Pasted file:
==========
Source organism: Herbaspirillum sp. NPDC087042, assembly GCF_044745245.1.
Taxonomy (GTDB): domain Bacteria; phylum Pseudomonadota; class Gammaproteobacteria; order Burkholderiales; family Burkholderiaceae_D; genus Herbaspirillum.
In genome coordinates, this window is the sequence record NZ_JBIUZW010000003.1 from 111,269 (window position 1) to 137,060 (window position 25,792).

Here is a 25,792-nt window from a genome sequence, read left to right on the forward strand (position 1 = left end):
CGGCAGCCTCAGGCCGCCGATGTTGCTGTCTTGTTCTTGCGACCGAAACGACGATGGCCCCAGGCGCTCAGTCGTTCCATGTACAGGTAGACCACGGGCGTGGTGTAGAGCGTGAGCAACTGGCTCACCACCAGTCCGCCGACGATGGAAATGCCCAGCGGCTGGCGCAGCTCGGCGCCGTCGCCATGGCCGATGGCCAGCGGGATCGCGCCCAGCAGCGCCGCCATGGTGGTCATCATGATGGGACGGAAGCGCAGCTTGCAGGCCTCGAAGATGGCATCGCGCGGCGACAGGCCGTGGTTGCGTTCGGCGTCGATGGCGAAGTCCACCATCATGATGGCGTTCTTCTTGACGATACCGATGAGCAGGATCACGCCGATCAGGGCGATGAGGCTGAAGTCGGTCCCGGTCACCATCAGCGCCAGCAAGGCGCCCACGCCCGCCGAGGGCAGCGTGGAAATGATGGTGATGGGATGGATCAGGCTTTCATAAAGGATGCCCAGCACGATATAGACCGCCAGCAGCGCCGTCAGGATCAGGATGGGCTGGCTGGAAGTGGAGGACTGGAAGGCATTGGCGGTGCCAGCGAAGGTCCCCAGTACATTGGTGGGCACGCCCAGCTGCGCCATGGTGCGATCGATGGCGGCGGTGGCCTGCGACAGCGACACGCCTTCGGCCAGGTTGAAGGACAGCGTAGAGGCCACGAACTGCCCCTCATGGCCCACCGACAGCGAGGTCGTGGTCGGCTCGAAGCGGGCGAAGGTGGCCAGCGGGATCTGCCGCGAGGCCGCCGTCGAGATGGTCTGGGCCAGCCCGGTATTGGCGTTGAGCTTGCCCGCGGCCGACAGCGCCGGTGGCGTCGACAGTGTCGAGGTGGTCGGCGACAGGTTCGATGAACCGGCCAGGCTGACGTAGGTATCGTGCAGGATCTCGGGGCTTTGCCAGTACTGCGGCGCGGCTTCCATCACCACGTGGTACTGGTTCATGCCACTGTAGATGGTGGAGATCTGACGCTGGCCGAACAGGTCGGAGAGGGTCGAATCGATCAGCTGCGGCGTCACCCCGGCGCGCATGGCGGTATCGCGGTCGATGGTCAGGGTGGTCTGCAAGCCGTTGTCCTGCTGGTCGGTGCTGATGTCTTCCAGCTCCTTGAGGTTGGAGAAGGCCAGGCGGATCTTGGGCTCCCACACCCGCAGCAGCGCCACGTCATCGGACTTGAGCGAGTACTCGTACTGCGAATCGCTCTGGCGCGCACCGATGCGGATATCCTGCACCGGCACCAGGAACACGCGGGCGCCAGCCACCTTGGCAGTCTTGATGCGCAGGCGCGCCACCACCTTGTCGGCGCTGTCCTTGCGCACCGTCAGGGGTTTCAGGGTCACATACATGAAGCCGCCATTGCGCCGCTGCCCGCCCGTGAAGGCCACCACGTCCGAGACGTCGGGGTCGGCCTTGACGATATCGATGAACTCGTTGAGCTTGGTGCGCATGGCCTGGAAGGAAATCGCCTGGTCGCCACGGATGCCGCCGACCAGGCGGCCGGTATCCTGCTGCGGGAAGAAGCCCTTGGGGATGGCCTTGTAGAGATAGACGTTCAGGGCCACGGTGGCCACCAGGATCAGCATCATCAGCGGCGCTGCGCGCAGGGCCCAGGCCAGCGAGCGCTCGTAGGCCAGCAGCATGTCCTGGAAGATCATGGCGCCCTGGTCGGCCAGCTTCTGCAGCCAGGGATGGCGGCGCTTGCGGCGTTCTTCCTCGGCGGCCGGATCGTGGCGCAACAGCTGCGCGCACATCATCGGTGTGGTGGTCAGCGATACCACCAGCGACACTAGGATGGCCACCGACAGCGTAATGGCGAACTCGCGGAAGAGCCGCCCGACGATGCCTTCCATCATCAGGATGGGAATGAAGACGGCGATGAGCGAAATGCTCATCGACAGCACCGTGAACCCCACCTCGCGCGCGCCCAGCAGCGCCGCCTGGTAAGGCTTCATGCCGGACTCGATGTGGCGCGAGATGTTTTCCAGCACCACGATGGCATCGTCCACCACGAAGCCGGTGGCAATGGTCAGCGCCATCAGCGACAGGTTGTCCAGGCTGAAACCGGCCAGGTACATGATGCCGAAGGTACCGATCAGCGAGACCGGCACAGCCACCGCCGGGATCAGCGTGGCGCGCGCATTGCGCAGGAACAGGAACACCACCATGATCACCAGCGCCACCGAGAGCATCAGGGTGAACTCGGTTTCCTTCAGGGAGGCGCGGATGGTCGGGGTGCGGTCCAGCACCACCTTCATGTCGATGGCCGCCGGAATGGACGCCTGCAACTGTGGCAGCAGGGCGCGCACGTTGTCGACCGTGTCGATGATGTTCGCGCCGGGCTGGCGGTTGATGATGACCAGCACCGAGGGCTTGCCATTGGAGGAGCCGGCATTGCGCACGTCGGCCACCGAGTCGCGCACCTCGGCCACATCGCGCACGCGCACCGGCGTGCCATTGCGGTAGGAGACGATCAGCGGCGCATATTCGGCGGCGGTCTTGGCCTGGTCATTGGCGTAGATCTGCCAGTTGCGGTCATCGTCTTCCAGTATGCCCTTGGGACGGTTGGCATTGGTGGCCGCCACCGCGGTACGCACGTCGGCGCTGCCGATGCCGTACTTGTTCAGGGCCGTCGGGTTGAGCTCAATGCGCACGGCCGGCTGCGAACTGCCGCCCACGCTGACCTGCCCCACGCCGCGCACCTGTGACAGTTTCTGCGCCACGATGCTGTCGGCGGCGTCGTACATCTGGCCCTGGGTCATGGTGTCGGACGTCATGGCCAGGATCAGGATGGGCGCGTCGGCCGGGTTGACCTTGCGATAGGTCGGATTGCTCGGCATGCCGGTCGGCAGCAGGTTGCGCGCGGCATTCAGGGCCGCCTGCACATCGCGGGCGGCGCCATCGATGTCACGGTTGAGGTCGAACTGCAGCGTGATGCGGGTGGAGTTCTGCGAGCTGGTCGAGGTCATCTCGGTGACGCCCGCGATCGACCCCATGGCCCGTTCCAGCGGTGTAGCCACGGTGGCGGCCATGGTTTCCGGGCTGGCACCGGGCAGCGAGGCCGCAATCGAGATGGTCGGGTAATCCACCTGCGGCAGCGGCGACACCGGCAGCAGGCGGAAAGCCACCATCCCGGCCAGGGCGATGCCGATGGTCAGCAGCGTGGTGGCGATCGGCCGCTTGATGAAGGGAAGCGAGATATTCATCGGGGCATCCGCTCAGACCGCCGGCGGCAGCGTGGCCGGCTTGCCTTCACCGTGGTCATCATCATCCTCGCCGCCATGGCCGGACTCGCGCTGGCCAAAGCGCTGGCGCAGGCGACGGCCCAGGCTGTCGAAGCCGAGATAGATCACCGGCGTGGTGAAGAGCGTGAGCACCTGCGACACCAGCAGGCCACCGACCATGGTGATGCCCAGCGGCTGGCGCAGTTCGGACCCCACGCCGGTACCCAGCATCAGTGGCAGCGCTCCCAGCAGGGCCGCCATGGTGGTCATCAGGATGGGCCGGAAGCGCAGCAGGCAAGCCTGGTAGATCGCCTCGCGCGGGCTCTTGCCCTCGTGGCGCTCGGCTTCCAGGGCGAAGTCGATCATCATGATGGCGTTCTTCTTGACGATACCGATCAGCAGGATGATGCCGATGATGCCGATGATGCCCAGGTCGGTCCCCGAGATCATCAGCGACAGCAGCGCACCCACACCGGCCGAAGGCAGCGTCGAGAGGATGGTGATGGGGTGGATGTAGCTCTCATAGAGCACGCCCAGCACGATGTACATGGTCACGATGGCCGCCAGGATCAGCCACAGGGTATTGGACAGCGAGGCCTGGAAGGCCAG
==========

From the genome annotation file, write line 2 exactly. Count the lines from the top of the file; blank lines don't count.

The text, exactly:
Taxonomy (GTDB): domain Bacteria; phylum Pseudomonadota; class Gammaproteobacteria; order Burkholderiales; family Burkholderiaceae_D; genus Herbaspirillum.